From Annapolis to Har Homa
Administration spokespeople normally oppose any moves liable to damage Israeli-Palestinian final-status negotiations - namely, the settlements. But this time, Rice also expressed fear that the construction in Har Homa would disrupt the Annapolis process.
U.S. Secretary of State Condoleezza Rice demanded explanations from her Israeli counterpart, Tzipi Livni, last week about the plan to build another 300 apartments in the Har Homa neighborhood of East Jerusalem. Rice did not make do with posing a question to Livni; she hastened to go public with the Bush Administration's objections to the plan.
Administration spokespeople normally oppose any moves liable to damage Israeli-Palestinian final-status negotiations - namely, the settlements. But this time, Rice also expressed fear that the construction in Har Homa would disrupt the Annapolis process. Prime Minister Ehud Olmert and Palestinian President Mahmoud Abbas claim to be racing toward George W. Bush's goal - concluding the negotiations and establishing a Palestinian state within a year - but the talks are still at the takeoff stage, and the presumption that the process is going quickly is threatening to crash into Har Homa.
Israel has no good answer to the American objections. An internal matter? Har Homa is within Jerusalem's municipal boundaries and under Israeli sovereignty? A bureaucratic issue? An Israel Lands Administration tender whose turn had come to be published? These claims are ridiculous. No one in the world recognizes Israel's annexation of East Jerusalem. It is enough to examine the official maps published by the U.S. State Department and the CIA: Everything beyond the lines Israel held on June 4, 1967, is occupied territory. That is true for the Golan Heights, and it is true for the new neighborhoods Israel built in Jerusalem. Israel's unilateral steps are a game of make-believe that obligate nobody but itself - and especially not the world's greatest power, which is also the only country that gives Israel vital military and diplomatic assistance.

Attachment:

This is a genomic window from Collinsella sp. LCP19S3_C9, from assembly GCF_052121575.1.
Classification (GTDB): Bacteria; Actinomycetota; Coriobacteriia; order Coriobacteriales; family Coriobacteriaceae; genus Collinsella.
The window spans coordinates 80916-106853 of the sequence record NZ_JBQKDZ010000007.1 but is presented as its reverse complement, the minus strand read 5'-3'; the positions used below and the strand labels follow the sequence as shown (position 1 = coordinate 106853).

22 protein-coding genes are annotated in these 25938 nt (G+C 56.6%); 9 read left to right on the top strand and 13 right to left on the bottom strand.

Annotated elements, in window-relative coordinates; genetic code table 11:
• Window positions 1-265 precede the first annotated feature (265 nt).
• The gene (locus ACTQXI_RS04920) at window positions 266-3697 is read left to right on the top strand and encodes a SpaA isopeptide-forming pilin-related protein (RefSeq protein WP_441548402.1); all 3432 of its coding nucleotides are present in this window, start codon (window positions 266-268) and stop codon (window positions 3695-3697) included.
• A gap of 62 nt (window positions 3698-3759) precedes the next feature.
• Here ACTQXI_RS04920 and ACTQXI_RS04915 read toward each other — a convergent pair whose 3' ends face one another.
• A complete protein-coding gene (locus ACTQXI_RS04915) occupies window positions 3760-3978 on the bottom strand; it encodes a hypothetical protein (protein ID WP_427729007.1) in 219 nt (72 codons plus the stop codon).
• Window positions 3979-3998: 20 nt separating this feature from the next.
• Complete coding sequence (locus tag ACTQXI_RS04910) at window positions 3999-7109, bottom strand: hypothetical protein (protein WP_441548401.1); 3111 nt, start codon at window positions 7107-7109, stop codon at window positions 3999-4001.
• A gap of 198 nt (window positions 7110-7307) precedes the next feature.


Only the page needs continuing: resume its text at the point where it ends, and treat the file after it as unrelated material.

Nor can Israel rely on Bush's April 2004 letter to former prime minister Ariel Sharon in which the U.S. president said the reality created by settlements in the territories must be taken into account. Bush's declaration was not a commitment to refrain from evacuating settlements, does not bind his successors and has even been demonstratively omitted from other diplomatic documents, including an almost identical letter he sent at the same time to King Abdullah of Jordan. In any case, anything that has happened in the three and a half years since then is surely not covered by the Bush declaration.
It is no surprise that Israel's move has been interpreted as a provocation, or at best stupidity, coming as it does on the threshold of a fateful diplomatic breakthrough that Israel is ostensibly happy to participate in, not one it has been dragged to. The old tricks - like expanding the settlements' external boundaries, building new settlements under the guise of neighborhoods of existing settlements or, the most beloved excuse of all, "natural growth" - deceive nobody. They merely provide the Palestinians with ammunition for their propaganda, help Hamas to claim that Olmert is humiliating Abbas and push Bush and Rice into taking a stand against Israel.
The Annapolis festivities have ended, and the test will be in the dull implementation. Thus far, not a single outpost has been evacuated, not the slightest diplomatic progress has been made, and Israel is retreating into the worst of all possible worlds - subject to terror attacks that the Palestinians are still not really trying to restrain, yet putting itself, with its own hands, on the diplomatic defensive. At this rate, and with this sagacity, the Annapolis conference will prove no more than a barren footnote.